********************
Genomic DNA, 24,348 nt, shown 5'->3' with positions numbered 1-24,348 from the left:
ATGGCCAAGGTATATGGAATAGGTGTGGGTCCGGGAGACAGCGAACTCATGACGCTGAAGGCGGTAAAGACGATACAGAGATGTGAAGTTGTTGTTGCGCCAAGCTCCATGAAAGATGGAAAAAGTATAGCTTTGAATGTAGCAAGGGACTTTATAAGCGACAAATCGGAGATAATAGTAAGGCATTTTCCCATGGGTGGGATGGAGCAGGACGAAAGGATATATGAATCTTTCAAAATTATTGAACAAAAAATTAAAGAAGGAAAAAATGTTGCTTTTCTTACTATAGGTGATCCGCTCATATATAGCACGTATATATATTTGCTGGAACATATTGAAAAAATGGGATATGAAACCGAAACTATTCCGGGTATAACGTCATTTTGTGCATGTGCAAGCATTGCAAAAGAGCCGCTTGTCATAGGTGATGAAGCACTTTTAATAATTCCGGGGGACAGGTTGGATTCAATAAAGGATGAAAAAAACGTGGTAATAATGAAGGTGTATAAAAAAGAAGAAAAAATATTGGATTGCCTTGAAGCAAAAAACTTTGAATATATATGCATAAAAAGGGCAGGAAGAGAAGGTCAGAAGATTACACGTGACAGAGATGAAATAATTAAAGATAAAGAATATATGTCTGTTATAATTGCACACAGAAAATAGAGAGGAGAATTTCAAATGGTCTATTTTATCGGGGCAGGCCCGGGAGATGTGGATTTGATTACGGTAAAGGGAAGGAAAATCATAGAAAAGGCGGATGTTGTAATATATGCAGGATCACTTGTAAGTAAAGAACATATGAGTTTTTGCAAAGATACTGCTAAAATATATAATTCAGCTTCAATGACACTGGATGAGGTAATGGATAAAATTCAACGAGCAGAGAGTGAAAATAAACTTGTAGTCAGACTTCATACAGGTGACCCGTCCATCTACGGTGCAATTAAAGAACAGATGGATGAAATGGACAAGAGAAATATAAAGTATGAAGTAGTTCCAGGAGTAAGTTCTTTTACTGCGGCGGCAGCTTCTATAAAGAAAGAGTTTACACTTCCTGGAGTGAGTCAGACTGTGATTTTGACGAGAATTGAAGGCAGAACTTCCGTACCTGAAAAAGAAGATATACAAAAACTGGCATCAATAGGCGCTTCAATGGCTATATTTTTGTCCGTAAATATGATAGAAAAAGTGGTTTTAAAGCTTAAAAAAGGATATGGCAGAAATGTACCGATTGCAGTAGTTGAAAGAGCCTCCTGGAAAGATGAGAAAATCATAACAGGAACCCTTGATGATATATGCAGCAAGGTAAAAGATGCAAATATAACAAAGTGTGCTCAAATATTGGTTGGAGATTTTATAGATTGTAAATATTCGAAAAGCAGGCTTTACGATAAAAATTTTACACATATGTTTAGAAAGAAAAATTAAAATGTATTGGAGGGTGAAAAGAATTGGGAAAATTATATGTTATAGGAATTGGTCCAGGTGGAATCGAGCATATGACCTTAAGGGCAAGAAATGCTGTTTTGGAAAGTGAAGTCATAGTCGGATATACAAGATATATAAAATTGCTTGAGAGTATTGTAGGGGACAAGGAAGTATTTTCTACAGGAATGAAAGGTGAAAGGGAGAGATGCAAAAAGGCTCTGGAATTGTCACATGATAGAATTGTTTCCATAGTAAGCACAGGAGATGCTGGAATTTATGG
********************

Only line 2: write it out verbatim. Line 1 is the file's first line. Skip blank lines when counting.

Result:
ATGGCCAAGGTATATGGAATAGGTGTGGGTCCGGGAGACAGCGAACTCATGACGCTGAAGGCGGTAAAGACGATACAGAGATGTGAAGTTGTTGTTGCGCCAAGCTCCATGAAAGATGGAAAAAGTATAGCTTTGAATGTAGCAAGGGACTTTATAAGCGACAAATCGGAGATAATAGTAAGGCATTTTCCCATGGGTGGGATGGAGCAGGACGAAAGGATATATGAATCTTTCAAAATTATTGAACAAAAAATTAAAGAAGGAAAAAATGTTGCTTTTCTTACTATAGGTGATCCGCTCATATATAGCACGTATATATATTTGCTGGAACATATTGAAAAAATGGGATATGAAACCGAAACTATTCCGGGTATAACGTCATTTTGTGCATGTGCAAGCATTGCAAAAGAGCCGCTTGTCATAGGTGATGAAGCACTTTTAATAATTCCGGGGGACAGGTTGGATTCAATAAAGGATGAAAAAAACGTGGTAATAATGAAGGTGTATAAAAAAGAAGAAAAAATATTGGATTGCCTTGAAGCAAAAAACTTTGAATATATATGCATAAAAAGGGCAGGAAGAGAAGGTCAGAAGATTACACGTGACAGAGATGAAATAATTAAAGATAAAGAATATATGTCTGTTATAATTGCACACAGAAAATAGAGAGGAGAATTTCAAATGGTCTATTTTATCGGGGCAGGCCCGGGAGATGTGGATTTGATTACGGTAAAGGGAAGGAAAATCATAGAAAAGGCGGATGTTGTAATATATGCAGGATCACTTGTAAGTAAAGAACATATGAGTTTTTGCAAAGATACTGCTAAAATATATAATTCAGCTTCAATGACACTGGATGAGGTAATGGATAAAATTCAACGAGCAGAGAGTGAAAATAAACTTGTAGTCAGACTTCATACAGGTGACCCGTCCATCTACGGTGCAATTAAAGAACAGATGGATGAAATGGACAAGAGAAATATAAAGTATGAAGTAGTTCCAGGAGTAAGTTCTTTTACTGCGGCGGCAGCTTCTATAAAGAAAGAGTTTACACTTCCTGGAGTGAGTCAGACTGTGATTTTGACGAGAATTGAAGGCAGAACTTCCGTACCTGAAAAAGAAGATATACAAAAACTGGCATCAATAGGCGCTTCAATGGCTATATTTTTGTCCGTAAATATGATAGAAAAAGTGGTTTTAAAGCTTAAAAAAGGATATGGCAGAAATGTACCGATTGCAGTAGTTGAAAGAGCCTCCTGGAAAGATGAGAAAATCATAACAGGAACCCTTGATGATATATGCAGCAAGGTAAAAGATGCAAATATAACAAAGTGTGCTCAAATATTGGTTGGAGATTTTATAGATTGTAAATATTCGAAAAGCAGGCTTTACGATAAAAATTTTACACATATGTTTAGAAAGAAAAATTAAAATGTATTGGAGGGTGAAAAGAATTGGGAAAATTATATGTTATAGGAATTGGTCCAGGTGGAATCGAGCATATGACCTTAAGGGCAAGAAATGCTGTTTTGGAAAGTGAAGTCATAGTCGGATATACAAGATATATAAAATTGCTTGAGAGTATTGTAGGGGACAAGGAAGTATTTTCTACAGGAATGAAAGGTGAAAGGGAGAGATGCAAAAAGGCTCTGGAATTGTCACATGATAGAATTGTTTCCATAGTAAGCACAGGAGATGCTGGAATTTATGG